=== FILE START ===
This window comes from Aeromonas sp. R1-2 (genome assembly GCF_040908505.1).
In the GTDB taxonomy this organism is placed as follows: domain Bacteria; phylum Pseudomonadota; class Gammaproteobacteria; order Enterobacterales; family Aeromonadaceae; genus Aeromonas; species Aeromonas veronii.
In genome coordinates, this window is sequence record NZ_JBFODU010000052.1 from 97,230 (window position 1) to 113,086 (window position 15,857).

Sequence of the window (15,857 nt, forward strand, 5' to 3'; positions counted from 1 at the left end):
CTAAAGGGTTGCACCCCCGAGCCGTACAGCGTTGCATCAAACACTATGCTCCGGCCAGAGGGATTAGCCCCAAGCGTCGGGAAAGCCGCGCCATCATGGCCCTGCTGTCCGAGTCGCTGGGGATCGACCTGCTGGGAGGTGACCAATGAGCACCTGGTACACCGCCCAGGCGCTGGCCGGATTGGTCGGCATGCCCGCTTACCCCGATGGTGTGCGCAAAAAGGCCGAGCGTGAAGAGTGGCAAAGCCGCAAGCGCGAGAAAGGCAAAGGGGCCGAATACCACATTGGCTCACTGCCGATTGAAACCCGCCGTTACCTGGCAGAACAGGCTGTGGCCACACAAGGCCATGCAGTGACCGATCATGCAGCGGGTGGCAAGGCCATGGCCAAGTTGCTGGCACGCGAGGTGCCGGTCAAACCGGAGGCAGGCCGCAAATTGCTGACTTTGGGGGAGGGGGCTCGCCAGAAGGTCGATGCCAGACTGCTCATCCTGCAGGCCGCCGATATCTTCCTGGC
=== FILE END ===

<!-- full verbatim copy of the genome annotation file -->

This window comes from Aeromonas sp. R1-2 (genome assembly GCF_040908505.1).
In the GTDB taxonomy this organism is placed as follows: domain Bacteria; phylum Pseudomonadota; class Gammaproteobacteria; order Enterobacterales; family Aeromonadaceae; genus Aeromonas; species Aeromonas veronii.
In genome coordinates, this window is sequence record NZ_JBFODU010000052.1 from 97,230 (window position 1) to 113,086 (window position 15,857).

Sequence of the window (15,857 nt, forward strand, 5' to 3'; positions counted from 1 at the left end):
CTAAAGGGTTGCACCCCCGAGCCGTACAGCGTTGCATCAAACACTATGCTCCGGCCAGAGGGATTAGCCCCAAGCGTCGGGAAAGCCGCGCCATCATGGCCCTGCTGTCCGAGTCGCTGGGGATCGACCTGCTGGGAGGTGACCAATGAGCACCTGGTACACCGCCCAGGCGCTGGCCGGATTGGTCGGCATGCCCGCTTACCCCGATGGTGTGCGCAAAAAGGCCGAGCGTGAAGAGTGGCAAAGCCGCAAGCGCGAGAAAGGCAAAGGGGCCGAATACCACATTGGCTCACTGCCGATTGAAACCCGCCGTTACCTGGCAGAACAGGCTGTGGCCACACAAGGCCATGCAGTGACCGATCATGCAGCGGGTGGCAAGGCCATGGCCAAGTTGCTGGCACGCGAGGTGCCGGTCAAACCGGAGGCAGGCCGCAAATTGCTGACTTTGGGGGAGGGGGCTCGCCAGAAGGTCGATGCCAGACTGCTCATCCTGCAGGCCGCCGATATCTTCCTGGC